on students. Their students are happier and want to come to school now that they
have the laptops. Teachers are doing less lecturing, and students are doing more
guided learning and student centered learning so they feel like they are in control of
their own education. As the bigger villages reported, these schools have also seen
an increase in student self-control and self-esteem.
Pini, Musanti, and Pargman (2014) found that if teachers use technology with
students there are four key things teachers should consider before they use
technology. Curiosity, students show no fear when using computers; teachers need
to use this curiosity to their advantage to help students engage in lessons.
Entrepreneurship, students want to be innovated and can adapt to new situations
once we teach them how to. Technology, like laptops, allows students new literacy
skills as they can find new ways to communicate and express their own views. Last
sociability, students love to be social with their peers, as teachers you have to find
ways to intergrade a students social life into the classroom.
More Research
More research needs to be done on how laptops could be completely integrated into
the daily classroom (Light and Pierson, 2012). In both articles the studies were
completed and students use the laptops to complete much of their school work
however they were not the only source of technology or instructions. More research
needs to be completed to see how it would look, or if it is possible to use the laptops
as the only source of technology and instruction with students. This means that

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more research into flipped classroom as well as teachers video conferencing with
students will also need to be completed.
More research also needs to be done on programs, such as All Kids Online.
Although the program is widely known, they do not work in all countries. If their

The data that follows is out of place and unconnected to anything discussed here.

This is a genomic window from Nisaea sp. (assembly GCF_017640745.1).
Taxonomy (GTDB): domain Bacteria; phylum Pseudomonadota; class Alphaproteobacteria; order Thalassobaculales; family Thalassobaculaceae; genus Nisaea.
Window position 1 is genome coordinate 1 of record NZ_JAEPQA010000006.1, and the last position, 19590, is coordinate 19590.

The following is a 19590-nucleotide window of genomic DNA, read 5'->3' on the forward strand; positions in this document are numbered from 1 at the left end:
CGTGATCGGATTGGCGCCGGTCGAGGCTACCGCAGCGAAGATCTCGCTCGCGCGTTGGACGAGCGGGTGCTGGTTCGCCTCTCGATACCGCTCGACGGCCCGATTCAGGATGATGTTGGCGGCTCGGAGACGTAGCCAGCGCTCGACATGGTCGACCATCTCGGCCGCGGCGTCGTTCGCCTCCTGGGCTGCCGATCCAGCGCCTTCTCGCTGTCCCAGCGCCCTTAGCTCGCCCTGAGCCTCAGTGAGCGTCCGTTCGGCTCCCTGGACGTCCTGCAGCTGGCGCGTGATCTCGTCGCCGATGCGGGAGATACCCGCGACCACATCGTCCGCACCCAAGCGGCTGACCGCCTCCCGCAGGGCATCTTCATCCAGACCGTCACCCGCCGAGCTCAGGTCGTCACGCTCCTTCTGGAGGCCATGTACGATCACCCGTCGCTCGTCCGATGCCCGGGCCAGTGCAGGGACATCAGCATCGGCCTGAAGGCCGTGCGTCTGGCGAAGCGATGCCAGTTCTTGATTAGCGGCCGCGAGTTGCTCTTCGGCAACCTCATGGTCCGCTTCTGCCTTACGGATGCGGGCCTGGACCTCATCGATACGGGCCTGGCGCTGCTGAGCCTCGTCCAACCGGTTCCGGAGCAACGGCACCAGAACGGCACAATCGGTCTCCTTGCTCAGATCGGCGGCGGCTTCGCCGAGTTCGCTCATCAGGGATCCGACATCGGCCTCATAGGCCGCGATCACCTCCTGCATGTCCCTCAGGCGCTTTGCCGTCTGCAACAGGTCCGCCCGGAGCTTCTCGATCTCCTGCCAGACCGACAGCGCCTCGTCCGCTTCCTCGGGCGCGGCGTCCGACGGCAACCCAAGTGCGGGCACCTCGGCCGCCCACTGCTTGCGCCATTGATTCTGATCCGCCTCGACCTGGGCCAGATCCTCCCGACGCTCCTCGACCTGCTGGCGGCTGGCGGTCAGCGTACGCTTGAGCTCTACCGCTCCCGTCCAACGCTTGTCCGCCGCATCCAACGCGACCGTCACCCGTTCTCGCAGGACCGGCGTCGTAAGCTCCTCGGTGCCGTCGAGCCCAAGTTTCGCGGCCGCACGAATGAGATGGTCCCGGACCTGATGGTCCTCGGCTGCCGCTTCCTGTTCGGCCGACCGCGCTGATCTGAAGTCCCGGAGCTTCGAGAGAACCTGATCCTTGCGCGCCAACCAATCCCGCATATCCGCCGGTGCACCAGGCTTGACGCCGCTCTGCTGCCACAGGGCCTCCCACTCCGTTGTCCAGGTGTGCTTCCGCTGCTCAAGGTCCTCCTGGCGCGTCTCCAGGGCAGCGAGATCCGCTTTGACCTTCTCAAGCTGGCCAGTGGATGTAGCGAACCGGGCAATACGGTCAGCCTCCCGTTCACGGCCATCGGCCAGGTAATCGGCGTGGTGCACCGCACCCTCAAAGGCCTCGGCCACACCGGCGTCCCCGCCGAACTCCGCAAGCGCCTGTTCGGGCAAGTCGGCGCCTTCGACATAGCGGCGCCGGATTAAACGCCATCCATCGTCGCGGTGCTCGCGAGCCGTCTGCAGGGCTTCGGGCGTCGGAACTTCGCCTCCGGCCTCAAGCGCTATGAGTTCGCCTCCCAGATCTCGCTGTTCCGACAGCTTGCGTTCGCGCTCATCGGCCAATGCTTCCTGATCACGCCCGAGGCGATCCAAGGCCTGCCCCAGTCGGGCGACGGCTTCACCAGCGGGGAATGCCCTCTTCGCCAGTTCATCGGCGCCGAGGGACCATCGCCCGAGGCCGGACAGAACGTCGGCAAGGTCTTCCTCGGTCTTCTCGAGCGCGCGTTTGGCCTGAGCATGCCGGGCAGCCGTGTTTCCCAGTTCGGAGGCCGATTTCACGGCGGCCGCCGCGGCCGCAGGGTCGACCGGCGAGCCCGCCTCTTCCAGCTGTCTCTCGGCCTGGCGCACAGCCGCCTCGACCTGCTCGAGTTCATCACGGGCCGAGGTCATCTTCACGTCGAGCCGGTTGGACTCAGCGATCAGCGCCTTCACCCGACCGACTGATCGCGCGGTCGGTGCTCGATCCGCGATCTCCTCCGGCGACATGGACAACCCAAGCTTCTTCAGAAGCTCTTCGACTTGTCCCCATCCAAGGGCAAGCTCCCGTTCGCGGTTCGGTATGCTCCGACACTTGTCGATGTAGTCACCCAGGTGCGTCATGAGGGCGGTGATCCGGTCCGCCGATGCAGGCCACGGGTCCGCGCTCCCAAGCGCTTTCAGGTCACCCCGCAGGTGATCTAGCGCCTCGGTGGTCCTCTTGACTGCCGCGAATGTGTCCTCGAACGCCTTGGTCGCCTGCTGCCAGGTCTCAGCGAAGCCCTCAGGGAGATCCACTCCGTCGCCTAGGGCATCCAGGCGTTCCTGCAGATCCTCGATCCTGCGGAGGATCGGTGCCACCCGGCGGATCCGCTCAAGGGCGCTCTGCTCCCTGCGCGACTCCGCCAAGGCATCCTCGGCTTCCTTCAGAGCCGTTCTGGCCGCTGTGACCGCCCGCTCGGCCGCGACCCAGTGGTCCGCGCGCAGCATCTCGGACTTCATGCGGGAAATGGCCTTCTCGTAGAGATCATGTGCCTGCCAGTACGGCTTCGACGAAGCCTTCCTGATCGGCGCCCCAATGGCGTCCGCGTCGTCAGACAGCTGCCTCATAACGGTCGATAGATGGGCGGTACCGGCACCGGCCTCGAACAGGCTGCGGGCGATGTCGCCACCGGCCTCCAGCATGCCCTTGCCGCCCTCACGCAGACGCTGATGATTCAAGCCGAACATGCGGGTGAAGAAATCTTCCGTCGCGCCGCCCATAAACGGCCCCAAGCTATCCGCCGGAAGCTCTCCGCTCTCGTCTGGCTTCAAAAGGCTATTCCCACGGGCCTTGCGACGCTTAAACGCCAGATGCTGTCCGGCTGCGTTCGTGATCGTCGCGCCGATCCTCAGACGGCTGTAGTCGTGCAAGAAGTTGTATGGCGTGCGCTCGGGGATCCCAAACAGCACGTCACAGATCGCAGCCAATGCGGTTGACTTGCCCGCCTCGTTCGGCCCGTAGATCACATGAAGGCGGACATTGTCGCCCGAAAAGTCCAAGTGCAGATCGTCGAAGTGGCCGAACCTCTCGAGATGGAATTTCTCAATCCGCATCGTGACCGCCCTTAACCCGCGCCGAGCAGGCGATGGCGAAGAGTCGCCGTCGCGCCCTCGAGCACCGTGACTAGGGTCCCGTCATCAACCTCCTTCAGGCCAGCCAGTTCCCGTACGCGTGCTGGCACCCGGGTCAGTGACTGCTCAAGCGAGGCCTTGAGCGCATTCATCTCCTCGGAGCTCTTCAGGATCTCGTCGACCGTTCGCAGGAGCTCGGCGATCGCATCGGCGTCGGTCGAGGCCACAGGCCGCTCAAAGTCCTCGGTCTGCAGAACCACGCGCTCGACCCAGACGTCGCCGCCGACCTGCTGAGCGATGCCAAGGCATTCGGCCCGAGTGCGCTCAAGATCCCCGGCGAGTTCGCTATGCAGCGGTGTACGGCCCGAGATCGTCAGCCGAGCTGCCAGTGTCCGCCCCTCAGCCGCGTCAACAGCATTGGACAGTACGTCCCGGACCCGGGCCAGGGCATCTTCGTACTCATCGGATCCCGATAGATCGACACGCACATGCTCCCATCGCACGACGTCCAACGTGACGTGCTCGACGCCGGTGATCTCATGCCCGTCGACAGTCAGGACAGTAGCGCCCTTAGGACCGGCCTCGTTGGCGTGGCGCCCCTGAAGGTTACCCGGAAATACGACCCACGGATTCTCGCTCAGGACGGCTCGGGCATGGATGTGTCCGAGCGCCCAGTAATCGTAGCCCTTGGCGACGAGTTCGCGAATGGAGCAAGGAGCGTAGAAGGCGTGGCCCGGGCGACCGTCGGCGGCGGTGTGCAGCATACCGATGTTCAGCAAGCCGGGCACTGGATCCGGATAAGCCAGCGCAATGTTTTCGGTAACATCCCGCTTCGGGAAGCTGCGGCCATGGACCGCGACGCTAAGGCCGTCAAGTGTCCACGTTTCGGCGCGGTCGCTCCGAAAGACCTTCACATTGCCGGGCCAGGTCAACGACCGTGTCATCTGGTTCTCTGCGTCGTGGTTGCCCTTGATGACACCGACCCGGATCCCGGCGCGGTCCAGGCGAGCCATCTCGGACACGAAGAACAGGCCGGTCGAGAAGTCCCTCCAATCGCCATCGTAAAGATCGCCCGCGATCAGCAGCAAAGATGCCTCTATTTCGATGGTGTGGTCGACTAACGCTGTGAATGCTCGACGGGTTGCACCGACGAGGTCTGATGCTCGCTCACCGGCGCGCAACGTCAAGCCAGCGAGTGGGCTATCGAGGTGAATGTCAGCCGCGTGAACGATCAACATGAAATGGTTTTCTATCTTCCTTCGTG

goal is to get all kids online and using technology then why do they not operate in
all countries? Just because over all, a country is not considered third world, or
below poverty does not mean that there are not areas within that country that do
need help.
More research also needs to be done into the wireless towers that were put in
the various cities and villages around Argentina. Where did the money for the
towers come from? How far does the signal reach? More information is need to see
if it would be possible for towers to be put up around Annapolis, and other parts of
the state of Maryland.
References:
Argentina. (n.d.). Retrieved from
http://www.worldatlas.com/webimage/countrys/samerica/ar.htm#page
Ceria, S., & Rossi, G. (2014). IT education in Argentina. IT Professional, 16(3), 6-9.
doi:10.1109/MITP.2014.31
Maryland. (n.d.). Retrieved from
http://www.worldatlas.com/webimage/countrys/namerica/usstates/md.htm
Light, D., & Pierson, E. (2012). Highlighting changes in the classrooms of a
successful one-to-one program in rural Argentina: Case studies of "todos los
chicos en la red" in San Luis. Center for Children and Technology, Education
Development Center, Inc. Retrieved October, 2015.
Pini, M., Musanti, S. I., & Pargman, T.C. (2014). Youth digital cultural consumption
and education. Designs for Learning, 7(2), 58-79. doi:10.2478/dfl-2014-0063.
United States Of America. (n.d.). Retrieved from
http://www.worldatlas.com/webimage/countrys/namerica/us.htm